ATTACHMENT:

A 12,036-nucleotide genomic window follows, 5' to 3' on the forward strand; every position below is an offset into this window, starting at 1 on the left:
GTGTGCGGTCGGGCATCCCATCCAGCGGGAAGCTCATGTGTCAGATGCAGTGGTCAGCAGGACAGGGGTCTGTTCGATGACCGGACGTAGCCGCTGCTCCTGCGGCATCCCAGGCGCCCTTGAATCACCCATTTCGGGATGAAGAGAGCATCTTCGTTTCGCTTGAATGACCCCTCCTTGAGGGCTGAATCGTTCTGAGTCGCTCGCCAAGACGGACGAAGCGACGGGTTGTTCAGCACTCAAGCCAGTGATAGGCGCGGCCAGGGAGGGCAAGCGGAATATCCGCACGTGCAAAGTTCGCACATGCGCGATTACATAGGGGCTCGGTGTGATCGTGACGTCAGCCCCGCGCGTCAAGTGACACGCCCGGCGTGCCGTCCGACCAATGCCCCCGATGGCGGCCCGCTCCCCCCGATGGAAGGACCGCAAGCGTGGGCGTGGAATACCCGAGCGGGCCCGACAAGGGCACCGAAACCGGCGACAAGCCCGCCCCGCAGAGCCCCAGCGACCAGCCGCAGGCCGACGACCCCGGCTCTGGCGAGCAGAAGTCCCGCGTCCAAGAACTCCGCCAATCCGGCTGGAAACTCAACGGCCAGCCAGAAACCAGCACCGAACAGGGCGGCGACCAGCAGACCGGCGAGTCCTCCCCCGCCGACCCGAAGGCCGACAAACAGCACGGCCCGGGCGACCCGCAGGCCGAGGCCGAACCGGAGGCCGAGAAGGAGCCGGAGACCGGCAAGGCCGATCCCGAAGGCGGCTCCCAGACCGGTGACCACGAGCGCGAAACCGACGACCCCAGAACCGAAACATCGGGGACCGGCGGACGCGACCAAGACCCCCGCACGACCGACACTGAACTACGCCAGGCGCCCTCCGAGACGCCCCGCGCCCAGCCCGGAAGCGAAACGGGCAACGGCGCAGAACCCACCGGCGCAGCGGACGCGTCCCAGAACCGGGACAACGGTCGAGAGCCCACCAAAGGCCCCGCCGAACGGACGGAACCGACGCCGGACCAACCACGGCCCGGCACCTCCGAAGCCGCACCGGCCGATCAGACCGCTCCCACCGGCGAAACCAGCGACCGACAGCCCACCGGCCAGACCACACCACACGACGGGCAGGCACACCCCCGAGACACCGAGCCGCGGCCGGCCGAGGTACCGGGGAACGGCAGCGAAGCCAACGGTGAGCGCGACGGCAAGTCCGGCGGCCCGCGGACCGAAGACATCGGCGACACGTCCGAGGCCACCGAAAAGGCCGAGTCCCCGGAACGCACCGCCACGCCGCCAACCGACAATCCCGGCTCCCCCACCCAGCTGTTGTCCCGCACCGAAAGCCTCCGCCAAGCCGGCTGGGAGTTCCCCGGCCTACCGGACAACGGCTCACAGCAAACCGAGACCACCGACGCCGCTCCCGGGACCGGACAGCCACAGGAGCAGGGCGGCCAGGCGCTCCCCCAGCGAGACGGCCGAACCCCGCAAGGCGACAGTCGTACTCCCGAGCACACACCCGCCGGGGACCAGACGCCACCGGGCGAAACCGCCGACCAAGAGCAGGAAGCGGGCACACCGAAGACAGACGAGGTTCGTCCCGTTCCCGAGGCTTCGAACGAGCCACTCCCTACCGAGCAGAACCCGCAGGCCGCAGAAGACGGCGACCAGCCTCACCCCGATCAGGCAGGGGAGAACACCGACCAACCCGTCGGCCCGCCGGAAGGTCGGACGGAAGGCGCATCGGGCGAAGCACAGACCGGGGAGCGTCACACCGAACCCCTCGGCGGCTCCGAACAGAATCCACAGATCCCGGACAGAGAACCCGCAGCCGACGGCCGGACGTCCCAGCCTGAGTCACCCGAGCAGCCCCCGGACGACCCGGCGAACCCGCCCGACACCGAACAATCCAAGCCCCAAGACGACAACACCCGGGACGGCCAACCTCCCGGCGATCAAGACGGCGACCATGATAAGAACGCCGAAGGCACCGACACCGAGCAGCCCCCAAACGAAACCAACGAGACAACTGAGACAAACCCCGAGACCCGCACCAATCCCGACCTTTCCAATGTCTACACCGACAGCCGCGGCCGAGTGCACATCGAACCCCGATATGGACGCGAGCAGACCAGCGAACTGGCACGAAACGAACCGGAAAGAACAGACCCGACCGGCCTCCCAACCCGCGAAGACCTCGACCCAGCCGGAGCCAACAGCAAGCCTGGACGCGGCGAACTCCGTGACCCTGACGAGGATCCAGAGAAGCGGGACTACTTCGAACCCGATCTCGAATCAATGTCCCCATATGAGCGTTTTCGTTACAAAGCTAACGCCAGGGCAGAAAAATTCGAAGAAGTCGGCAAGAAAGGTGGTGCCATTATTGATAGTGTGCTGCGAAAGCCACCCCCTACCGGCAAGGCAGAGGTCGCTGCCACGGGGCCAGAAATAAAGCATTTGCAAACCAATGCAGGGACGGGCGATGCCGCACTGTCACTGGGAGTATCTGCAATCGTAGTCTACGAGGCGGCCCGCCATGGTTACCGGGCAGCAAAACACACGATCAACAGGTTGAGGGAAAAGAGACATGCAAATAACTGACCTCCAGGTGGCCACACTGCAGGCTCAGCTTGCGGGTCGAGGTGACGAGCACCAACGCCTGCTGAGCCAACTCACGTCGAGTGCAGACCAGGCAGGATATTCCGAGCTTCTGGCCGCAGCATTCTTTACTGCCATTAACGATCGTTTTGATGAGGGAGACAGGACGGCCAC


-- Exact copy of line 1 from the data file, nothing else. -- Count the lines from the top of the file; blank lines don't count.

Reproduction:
A 12,036-nucleotide genomic window follows, 5' to 3' on the forward strand; every position below is an offset into this window, starting at 1 on the left: